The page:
Lessons from My Toddler: Moving On

Let me paint the picture for you.

I’m running about 15 minutes late to put my daughter down for her nap. A meeting I was holding remotely ran over by about 10 to 15 minutes. My father was watching her during this time and she was a perfectly content little toddler. I would have heard her if she wasn’t!

Once I finished my meeting, I followed our routine, I nursed my daughter and laid her down in her crib so she could fall asleep. I sit next to her crib while she dozes off and then sneak out like a ninja once she is asleep. Usually I wait a few minutes after she falls asleep before I leave so I don’t wake her when I get up. This particular nap I thought, “Well she’s going to fall asleep fast since we are running a little bit late. She probably could have gone down about 20 to 30 minutes ago.” So I give her a big squishy kiss on the cheek and lay her down and she shuts her eyes within a minute or 2 and seems to be dozing off.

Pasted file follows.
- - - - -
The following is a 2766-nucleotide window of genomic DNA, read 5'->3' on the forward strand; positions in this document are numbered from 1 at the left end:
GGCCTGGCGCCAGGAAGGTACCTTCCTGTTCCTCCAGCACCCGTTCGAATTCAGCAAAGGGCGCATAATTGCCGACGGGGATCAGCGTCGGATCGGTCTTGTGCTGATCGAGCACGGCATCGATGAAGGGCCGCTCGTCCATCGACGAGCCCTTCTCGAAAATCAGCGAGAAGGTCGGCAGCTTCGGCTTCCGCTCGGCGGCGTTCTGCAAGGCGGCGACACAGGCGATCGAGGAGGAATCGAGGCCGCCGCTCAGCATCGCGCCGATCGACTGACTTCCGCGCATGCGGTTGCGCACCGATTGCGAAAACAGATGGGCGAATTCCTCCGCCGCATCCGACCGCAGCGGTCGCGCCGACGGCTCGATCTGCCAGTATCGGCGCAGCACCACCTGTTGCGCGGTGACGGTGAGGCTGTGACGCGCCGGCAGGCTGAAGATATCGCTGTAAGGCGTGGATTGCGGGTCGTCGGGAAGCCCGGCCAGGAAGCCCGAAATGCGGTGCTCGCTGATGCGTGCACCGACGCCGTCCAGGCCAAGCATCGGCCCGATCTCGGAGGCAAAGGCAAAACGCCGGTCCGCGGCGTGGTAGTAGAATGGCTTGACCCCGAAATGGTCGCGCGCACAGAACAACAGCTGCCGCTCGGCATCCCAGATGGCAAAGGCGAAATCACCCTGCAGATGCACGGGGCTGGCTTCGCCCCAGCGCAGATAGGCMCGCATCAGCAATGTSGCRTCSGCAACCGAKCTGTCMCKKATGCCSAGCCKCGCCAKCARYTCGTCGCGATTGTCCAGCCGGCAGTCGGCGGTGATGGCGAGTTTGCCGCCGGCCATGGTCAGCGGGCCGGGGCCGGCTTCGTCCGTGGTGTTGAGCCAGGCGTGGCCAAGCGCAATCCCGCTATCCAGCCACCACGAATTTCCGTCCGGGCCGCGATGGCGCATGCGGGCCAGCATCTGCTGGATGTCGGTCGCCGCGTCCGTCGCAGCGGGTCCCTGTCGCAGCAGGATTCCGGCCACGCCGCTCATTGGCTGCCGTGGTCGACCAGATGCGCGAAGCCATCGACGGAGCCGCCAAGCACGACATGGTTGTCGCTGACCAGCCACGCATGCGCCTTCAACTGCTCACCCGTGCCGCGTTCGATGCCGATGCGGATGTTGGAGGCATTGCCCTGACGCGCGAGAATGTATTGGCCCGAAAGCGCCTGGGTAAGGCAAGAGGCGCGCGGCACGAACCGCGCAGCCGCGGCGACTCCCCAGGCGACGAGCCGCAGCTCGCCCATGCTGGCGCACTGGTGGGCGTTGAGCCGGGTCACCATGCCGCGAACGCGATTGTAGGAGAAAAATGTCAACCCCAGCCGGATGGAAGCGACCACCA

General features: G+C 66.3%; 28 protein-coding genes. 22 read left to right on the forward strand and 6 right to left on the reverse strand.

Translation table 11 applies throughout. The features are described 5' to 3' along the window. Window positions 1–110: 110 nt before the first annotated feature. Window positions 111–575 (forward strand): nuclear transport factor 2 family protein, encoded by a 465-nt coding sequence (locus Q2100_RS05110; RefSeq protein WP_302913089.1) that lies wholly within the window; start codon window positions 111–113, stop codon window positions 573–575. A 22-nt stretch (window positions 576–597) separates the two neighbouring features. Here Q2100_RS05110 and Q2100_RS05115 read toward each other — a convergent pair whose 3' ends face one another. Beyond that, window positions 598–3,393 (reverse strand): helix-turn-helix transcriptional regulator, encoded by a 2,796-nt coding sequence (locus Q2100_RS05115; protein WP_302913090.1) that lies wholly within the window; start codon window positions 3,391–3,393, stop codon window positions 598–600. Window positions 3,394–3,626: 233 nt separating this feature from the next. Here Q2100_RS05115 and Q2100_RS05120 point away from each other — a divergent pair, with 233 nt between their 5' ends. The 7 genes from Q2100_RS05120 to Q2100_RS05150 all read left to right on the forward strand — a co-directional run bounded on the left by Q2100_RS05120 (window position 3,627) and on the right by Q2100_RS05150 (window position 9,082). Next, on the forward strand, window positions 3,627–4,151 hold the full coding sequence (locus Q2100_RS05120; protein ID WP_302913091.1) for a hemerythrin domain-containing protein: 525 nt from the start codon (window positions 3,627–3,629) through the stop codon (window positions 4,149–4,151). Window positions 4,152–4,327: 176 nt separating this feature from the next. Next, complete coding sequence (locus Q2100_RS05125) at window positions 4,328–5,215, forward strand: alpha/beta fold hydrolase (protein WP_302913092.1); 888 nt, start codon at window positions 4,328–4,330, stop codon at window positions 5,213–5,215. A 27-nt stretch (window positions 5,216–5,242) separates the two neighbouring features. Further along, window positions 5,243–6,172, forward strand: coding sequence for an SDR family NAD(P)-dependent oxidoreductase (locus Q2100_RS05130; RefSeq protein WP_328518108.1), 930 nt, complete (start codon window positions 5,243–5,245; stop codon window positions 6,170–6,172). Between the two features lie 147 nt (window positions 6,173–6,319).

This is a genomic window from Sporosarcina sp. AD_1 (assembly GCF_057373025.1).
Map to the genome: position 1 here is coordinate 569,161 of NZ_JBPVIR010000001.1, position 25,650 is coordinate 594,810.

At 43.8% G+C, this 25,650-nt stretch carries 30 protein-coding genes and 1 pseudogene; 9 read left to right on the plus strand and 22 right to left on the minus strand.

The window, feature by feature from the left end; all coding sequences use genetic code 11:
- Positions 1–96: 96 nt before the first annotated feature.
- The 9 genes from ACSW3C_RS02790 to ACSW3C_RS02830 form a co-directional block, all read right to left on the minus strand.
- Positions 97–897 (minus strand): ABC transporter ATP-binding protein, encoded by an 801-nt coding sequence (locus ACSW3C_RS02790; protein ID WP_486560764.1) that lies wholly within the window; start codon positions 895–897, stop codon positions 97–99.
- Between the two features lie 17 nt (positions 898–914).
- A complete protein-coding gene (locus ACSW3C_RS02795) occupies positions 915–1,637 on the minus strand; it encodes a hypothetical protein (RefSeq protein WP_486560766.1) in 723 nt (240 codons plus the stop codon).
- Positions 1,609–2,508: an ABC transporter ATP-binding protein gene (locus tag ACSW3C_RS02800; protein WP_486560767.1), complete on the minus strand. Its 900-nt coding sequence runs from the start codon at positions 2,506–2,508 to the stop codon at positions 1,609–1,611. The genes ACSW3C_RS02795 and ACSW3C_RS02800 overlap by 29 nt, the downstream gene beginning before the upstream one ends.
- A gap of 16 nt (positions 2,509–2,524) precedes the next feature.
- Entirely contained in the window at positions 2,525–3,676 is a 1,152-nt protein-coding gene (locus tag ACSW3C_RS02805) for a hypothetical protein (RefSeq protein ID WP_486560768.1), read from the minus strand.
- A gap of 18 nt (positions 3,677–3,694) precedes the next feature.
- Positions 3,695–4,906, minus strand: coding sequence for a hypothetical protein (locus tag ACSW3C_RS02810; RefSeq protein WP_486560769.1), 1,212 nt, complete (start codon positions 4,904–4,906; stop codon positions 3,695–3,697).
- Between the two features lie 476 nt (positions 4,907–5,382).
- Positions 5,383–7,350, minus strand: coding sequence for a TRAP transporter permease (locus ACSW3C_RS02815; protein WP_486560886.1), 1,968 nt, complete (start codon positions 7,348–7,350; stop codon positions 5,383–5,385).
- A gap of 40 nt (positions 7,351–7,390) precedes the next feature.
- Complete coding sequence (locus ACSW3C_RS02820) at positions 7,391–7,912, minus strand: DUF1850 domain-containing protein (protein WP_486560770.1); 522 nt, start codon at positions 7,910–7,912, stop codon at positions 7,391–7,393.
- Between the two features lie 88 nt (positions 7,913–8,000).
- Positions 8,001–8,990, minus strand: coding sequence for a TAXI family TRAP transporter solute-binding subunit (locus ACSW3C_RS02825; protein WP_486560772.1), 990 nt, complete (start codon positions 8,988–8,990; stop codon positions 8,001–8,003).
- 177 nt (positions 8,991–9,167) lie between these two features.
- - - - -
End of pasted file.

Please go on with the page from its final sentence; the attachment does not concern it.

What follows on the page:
I had yet to even attempt to leave and those beautiful blue eyes pop back open. “No big deal” I think. This isn’t out of the ordinary for her to start to sleep and wake back up for a second. She’s fine at first, she’s not upset she’s just moving back-and-forth a little and saying, “mamma,” “mamma,” “mamma” over and over. I smile at her and just gently lay her back down the crib with a little pat on the butt.